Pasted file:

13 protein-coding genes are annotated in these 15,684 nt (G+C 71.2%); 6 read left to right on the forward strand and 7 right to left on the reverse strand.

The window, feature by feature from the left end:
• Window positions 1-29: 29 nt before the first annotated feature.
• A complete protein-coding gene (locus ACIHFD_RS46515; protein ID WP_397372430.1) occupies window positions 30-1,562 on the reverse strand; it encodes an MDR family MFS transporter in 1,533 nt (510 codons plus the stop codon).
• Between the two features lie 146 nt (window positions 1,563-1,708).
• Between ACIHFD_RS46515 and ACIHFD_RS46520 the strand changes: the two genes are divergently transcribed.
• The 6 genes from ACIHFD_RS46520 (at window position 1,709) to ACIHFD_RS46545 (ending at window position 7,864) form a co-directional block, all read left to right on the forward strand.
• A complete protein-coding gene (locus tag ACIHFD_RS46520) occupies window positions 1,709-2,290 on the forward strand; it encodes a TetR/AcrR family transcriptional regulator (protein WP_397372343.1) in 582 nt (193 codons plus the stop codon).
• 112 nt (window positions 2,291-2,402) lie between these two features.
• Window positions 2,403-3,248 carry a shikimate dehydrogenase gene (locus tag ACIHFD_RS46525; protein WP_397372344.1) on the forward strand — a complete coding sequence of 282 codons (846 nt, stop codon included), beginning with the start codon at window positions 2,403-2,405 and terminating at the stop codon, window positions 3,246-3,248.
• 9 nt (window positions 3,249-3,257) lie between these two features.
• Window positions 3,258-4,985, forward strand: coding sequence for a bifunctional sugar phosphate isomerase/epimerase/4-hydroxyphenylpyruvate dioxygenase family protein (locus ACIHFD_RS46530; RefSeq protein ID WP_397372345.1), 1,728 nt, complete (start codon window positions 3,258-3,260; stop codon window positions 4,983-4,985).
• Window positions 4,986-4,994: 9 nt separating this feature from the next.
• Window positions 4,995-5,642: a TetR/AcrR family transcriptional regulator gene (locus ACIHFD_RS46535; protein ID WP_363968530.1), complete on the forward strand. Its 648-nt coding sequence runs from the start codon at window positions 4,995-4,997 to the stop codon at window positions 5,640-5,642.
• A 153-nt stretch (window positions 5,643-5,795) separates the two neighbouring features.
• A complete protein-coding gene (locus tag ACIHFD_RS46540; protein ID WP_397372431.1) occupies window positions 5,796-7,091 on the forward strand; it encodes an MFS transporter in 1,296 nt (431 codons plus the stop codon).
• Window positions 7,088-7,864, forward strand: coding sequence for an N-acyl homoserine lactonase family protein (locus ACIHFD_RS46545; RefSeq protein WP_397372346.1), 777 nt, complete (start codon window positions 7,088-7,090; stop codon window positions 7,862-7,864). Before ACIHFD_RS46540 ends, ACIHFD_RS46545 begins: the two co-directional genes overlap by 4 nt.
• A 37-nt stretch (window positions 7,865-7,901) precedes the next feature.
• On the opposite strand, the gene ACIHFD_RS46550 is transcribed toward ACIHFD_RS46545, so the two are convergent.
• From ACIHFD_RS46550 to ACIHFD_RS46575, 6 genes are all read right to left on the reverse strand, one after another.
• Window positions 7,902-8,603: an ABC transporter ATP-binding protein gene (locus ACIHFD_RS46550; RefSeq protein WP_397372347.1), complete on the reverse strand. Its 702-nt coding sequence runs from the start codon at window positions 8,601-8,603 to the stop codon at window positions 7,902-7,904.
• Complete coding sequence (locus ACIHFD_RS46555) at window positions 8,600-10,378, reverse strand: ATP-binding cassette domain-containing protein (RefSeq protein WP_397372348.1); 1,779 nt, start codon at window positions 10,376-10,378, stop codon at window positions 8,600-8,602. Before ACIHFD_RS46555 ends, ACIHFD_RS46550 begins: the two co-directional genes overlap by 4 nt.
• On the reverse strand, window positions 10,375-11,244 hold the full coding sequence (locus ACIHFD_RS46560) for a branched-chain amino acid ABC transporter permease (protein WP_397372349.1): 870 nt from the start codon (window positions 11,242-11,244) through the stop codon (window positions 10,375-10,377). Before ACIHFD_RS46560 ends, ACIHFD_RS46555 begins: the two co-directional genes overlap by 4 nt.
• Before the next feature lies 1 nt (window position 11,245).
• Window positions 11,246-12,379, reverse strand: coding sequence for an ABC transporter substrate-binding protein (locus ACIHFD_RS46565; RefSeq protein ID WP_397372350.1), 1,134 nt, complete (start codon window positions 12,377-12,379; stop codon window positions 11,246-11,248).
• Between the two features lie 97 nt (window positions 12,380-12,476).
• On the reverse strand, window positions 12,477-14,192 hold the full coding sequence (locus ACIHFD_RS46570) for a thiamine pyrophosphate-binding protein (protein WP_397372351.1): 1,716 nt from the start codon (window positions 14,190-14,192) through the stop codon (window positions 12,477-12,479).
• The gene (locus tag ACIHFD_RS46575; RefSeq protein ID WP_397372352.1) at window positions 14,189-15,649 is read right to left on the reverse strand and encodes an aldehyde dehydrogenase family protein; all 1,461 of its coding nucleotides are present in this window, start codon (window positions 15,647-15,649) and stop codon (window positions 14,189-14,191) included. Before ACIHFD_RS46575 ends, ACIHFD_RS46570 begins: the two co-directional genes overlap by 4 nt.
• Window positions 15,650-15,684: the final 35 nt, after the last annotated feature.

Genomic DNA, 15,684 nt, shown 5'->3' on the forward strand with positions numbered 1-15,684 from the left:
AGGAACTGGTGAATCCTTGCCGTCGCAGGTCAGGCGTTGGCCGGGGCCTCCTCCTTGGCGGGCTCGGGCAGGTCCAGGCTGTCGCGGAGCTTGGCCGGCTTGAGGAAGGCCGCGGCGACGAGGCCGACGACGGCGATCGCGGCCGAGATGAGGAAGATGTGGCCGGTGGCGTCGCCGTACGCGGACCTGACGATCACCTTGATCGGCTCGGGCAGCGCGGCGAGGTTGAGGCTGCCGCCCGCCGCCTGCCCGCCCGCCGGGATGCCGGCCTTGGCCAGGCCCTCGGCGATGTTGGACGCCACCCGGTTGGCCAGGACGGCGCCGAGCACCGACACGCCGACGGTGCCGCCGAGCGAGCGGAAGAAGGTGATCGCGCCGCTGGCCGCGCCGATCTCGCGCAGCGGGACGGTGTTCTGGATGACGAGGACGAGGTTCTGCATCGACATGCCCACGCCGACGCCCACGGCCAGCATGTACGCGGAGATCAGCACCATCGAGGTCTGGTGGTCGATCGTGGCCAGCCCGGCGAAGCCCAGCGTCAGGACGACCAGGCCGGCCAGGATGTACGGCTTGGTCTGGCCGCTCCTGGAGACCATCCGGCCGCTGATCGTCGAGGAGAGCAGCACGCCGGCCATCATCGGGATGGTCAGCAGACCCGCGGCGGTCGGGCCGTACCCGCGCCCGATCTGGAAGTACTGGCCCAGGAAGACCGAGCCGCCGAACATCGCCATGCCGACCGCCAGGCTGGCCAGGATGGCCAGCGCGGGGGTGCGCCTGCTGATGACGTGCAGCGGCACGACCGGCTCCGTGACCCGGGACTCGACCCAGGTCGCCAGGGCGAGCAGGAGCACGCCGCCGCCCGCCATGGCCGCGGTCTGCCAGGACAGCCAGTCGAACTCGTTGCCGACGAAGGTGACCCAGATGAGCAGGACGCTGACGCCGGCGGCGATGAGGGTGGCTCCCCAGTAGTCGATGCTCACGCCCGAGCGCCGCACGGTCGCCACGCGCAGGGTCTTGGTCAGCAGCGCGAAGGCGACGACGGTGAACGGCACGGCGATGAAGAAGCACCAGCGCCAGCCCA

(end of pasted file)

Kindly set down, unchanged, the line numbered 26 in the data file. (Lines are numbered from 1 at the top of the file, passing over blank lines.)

• Between the two features lie 97 nt (window positions 12,380-12,476).